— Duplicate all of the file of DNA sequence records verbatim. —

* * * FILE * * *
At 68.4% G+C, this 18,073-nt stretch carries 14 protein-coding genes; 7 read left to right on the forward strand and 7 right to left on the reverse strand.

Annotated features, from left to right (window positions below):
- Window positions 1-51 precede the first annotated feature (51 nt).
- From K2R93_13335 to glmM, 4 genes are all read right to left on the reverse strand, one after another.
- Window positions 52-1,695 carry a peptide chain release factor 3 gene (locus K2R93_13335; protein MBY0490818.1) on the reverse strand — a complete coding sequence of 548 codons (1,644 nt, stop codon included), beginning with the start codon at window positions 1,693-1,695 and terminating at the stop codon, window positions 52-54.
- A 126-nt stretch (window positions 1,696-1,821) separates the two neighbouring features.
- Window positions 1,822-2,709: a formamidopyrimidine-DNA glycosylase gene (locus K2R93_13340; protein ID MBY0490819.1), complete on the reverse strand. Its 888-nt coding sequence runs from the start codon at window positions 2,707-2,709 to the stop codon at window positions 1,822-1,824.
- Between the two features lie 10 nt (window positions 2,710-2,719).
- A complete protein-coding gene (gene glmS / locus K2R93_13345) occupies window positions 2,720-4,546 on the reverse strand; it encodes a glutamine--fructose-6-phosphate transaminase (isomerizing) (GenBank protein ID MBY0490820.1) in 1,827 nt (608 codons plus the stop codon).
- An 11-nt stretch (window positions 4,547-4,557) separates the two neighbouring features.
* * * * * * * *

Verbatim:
At 68.4% G+C, this 18,073-nt stretch carries 14 protein-coding genes; 7 read left to right on the forward strand and 7 right to left on the reverse strand.

Annotated features, from left to right (window positions below):
- Window positions 1-51 precede the first annotated feature (51 nt).
- From K2R93_13335 to glmM, 4 genes are all read right to left on the reverse strand, one after another.
- Window positions 52-1,695 carry a peptide chain release factor 3 gene (locus K2R93_13335; protein MBY0490818.1) on the reverse strand — a complete coding sequence of 548 codons (1,644 nt, stop codon included), beginning with the start codon at window positions 1,693-1,695 and terminating at the stop codon, window positions 52-54.
- A 126-nt stretch (window positions 1,696-1,821) separates the two neighbouring features.
- Window positions 1,822-2,709: a formamidopyrimidine-DNA glycosylase gene (locus K2R93_13340; protein ID MBY0490819.1), complete on the reverse strand. Its 888-nt coding sequence runs from the start codon at window positions 2,707-2,709 to the stop codon at window positions 1,822-1,824.
- Between the two features lie 10 nt (window positions 2,710-2,719).
- A complete protein-coding gene (gene glmS / locus K2R93_13345) occupies window positions 2,720-4,546 on the reverse strand; it encodes a glutamine--fructose-6-phosphate transaminase (isomerizing) (GenBank protein ID MBY0490820.1) in 1,827 nt (608 codons plus the stop codon).
- An 11-nt stretch (window positions 4,547-4,557) separates the two neighbouring features.